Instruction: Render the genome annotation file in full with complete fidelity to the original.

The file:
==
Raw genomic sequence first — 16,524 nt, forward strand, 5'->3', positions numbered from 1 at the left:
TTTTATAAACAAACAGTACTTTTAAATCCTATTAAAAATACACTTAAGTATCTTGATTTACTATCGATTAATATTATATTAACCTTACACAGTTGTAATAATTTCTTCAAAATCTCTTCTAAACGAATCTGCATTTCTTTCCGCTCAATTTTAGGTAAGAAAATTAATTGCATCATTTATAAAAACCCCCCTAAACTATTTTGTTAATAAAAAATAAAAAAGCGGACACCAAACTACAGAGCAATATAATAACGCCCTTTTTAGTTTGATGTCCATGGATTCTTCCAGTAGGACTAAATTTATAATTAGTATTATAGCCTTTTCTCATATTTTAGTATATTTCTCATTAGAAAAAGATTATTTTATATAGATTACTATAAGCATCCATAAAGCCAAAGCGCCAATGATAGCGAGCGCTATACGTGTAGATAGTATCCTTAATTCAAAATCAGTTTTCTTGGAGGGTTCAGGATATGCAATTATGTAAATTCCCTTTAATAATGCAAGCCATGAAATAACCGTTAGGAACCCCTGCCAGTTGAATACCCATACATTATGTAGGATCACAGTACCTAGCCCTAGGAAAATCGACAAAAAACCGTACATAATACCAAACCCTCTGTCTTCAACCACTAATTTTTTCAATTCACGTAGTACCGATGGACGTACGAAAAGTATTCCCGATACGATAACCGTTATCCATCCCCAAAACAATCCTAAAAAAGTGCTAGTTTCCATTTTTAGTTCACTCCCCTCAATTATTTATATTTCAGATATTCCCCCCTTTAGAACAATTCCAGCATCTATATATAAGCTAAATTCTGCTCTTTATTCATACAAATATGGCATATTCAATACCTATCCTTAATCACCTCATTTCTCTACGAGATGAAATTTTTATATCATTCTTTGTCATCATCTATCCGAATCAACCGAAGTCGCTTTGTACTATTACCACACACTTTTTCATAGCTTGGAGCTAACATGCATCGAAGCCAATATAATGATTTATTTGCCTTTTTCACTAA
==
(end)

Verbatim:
Raw genomic sequence first — 16,524 nt, forward strand, 5'->3', positions numbered from 1 at the left:
TTTTATAAACAAACAGTACTTTTAAATCCTATTAAAAATACACTTAAGTATCTTGATTTACTATCGATTAATATTATATTAACCTTACACAGTTGTAATAATTTCTTCAAAATCTCTTCTAAACGAATCTGCATTTCTTTCCGCTCAATTTTAGGTAAGAAAATTAATTGCATCATTTATAAAAACCCCCCTAAACTATTTTGTTAATAAAAAATAAAAAAGCGGACACCAAACTACAGAGCAATATAATAACGCCCTTTTTAGTTTGATGTCCATGGATTCTTCCAGTAGGACTAAATTTATAATTAGTATTATAGCCTTTTCTCATATTTTAGTATATTTCTCATTAGAAAAAGATTATTTTATATAGATTACTATAAGCATCCATAAAGCCAAAGCGCCAATGATAGCGAGCGCTATACGTGTAGATAGTATCCTTAATTCAAAATCAGTTTTCTTGGAGGGTTCAGGATATGCAATTATGTAAATTCCCTTTAATAATGCAAGCCATGAAATAACCGTTAGGAACCCCTGCCAGTTGAATACCCATACATTATGTAGGATCACAGTACCTAGCCCTAGGAAAATCGACAAAAAACCGTACATAATACCAAACCCTCTGTCTTCAACCACTAATTTTTTCAATTCACGTAGTACCGATGGACGTACGAAAAGTATTCCCGATACGATAACCGTTATCCATCCCCAAAACAATCCTAAAAAAGTGCTAGTTTCCATTTTTAGTTCACTCCCCTCAATTATTTATATTTCAGATATTCCCCCCTTTAGAACAATTCCAGCATCTATATATAAGCTAAATTCTGCTCTTTATTCATACAAATATGGCATATTCAATACCTATCCTTAATCACCTCATTTCTCTACGAGATGAAATTTTTATATCATTCTTTGTCATCATCTATCCGAATCAACCGAAGTCGCTTTGTACTATTACCACACACTTTTTCATAGCTTGGAGCTAACATGCATCGAAGCCAATATAATGATTTATTTGCCTTTTTCACTAA